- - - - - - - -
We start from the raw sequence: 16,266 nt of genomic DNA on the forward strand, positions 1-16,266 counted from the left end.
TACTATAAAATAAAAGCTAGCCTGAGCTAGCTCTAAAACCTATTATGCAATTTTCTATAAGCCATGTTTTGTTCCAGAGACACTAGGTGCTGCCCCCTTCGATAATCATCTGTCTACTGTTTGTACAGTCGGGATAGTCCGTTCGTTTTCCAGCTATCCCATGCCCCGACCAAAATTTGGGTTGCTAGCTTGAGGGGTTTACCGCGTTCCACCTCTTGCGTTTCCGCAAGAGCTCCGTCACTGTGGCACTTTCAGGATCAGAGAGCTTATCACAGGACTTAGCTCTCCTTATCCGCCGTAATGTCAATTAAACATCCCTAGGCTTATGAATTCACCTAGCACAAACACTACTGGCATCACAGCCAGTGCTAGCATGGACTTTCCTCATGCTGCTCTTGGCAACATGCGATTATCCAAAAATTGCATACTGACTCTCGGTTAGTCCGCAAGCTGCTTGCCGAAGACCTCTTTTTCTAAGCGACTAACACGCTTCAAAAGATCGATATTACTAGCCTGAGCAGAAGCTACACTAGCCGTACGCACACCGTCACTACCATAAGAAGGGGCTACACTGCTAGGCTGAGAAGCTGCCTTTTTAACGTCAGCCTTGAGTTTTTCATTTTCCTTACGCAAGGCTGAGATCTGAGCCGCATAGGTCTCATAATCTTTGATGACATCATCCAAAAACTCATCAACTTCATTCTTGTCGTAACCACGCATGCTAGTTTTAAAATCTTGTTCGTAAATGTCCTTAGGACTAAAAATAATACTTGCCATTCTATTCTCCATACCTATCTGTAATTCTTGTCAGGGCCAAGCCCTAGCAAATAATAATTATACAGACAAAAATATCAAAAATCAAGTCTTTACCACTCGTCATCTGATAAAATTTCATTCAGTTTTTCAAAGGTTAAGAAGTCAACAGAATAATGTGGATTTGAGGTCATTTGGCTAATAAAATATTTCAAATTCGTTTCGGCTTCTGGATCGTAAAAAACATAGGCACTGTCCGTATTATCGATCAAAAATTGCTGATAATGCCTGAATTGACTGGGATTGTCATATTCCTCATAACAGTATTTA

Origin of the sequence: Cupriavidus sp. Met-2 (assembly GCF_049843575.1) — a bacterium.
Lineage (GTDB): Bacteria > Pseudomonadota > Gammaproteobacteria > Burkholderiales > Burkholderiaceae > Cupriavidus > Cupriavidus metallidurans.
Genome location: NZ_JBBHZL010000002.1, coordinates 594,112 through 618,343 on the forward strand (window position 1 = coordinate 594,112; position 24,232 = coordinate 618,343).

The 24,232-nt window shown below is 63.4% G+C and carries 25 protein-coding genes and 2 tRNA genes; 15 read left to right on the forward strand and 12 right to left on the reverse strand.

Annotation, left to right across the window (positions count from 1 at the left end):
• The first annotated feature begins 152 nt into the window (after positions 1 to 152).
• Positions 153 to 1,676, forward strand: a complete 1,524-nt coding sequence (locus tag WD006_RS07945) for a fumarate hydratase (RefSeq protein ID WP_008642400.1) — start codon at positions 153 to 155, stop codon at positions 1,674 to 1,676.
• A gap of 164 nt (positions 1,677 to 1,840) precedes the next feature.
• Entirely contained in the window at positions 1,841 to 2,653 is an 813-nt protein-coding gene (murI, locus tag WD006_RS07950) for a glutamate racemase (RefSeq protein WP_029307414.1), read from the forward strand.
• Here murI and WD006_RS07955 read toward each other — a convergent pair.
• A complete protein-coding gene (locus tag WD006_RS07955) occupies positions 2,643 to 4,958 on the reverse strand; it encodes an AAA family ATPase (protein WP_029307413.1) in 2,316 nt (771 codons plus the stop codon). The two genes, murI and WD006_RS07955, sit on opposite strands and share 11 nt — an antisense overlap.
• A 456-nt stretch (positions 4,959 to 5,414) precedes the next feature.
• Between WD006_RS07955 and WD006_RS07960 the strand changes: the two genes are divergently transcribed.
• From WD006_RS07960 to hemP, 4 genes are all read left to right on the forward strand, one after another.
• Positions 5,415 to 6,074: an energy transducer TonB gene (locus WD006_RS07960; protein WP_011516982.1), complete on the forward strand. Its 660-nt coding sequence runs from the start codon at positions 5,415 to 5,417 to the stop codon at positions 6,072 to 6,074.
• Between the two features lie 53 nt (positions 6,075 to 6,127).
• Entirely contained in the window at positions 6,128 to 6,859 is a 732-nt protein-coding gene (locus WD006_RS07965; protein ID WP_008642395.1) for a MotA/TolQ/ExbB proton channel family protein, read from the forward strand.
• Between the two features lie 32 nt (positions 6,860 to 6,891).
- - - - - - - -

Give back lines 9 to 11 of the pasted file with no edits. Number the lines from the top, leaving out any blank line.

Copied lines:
• Positions 153 to 1,676, forward strand: a complete 1,524-nt coding sequence (locus tag WD006_RS07945) for a fumarate hydratase (RefSeq protein ID WP_008642400.1) — start codon at positions 153 to 155, stop codon at positions 1,674 to 1,676.
• A gap of 164 nt (positions 1,677 to 1,840) precedes the next feature.
• Entirely contained in the window at positions 1,841 to 2,653 is an 813-nt protein-coding gene (murI, locus tag WD006_RS07950) for a glutamate racemase (RefSeq protein WP_029307414.1), read from the forward strand.